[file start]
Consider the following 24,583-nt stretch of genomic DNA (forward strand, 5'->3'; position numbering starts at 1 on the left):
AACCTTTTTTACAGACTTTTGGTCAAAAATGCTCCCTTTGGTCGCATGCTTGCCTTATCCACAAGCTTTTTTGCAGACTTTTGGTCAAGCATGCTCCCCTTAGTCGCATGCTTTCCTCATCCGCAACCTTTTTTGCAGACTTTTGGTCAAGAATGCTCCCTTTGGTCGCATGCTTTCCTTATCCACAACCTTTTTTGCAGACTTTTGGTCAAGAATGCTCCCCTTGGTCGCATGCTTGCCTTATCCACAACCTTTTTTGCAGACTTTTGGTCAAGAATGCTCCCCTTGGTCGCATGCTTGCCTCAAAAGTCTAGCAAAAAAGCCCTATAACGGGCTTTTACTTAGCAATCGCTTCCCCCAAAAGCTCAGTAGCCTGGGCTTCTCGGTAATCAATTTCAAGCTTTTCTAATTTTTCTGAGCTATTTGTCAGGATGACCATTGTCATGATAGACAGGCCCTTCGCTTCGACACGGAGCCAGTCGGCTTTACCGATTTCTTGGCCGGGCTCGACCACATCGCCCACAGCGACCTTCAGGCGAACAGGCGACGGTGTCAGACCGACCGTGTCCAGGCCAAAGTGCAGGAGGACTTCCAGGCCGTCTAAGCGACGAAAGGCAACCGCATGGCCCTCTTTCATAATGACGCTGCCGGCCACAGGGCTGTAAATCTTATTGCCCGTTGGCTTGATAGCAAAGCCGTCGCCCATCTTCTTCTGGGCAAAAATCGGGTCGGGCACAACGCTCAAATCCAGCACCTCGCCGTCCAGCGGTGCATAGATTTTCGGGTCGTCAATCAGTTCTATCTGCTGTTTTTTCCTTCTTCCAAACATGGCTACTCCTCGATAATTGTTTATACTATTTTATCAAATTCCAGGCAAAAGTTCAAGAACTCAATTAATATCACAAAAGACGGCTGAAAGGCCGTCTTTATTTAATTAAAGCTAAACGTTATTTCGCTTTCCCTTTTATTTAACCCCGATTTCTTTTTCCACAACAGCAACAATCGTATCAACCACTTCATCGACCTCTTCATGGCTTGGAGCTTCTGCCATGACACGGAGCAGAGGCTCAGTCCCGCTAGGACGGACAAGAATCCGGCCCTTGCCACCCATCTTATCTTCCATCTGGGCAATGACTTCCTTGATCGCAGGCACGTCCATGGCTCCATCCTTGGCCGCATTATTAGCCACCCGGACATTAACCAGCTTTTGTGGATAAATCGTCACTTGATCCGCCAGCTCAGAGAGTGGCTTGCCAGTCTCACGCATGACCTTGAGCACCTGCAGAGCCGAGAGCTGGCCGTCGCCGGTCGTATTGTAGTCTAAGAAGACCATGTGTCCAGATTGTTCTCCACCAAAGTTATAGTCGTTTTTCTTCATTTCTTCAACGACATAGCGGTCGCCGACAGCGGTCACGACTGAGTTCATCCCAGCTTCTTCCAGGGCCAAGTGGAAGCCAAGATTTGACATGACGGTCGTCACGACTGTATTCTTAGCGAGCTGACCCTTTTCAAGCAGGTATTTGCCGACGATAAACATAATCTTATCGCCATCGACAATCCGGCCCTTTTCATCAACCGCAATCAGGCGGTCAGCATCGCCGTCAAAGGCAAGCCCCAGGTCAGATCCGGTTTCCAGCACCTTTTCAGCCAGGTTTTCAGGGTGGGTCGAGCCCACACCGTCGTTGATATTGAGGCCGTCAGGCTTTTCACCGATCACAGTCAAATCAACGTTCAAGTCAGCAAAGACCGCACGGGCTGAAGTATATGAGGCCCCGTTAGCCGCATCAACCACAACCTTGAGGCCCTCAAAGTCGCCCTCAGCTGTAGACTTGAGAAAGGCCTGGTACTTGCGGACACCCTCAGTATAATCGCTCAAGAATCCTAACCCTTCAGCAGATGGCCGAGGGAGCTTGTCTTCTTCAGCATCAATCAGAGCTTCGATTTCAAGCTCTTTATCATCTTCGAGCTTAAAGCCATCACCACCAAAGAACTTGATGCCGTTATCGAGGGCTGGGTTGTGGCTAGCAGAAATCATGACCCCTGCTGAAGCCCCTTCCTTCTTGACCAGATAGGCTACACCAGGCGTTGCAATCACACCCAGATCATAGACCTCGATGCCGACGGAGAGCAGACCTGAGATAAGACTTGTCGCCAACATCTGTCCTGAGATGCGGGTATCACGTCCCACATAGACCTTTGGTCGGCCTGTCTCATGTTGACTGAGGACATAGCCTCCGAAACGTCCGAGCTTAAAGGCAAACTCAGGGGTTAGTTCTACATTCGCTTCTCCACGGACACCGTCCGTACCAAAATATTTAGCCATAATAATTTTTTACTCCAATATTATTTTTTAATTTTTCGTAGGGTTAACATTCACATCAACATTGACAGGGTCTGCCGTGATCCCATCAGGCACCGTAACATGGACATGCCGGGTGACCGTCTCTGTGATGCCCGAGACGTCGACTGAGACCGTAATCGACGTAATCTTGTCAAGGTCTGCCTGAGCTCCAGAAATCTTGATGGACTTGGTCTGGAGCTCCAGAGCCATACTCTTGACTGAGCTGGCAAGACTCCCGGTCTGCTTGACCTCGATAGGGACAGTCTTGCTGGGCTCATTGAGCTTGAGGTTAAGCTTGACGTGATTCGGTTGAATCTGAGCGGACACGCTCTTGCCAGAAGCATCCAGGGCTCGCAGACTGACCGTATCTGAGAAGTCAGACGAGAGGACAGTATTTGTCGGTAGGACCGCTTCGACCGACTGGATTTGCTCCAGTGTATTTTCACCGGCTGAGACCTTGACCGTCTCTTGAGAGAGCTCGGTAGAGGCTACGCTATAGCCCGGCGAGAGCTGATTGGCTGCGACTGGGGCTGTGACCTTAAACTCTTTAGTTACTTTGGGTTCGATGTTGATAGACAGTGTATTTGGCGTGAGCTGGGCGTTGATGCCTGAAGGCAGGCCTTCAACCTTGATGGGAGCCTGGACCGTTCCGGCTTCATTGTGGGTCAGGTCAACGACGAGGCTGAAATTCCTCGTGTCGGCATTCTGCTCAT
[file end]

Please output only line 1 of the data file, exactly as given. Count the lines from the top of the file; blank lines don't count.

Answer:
Consider the following 24,583-nt stretch of genomic DNA (forward strand, 5'->3'; position numbering starts at 1 on the left):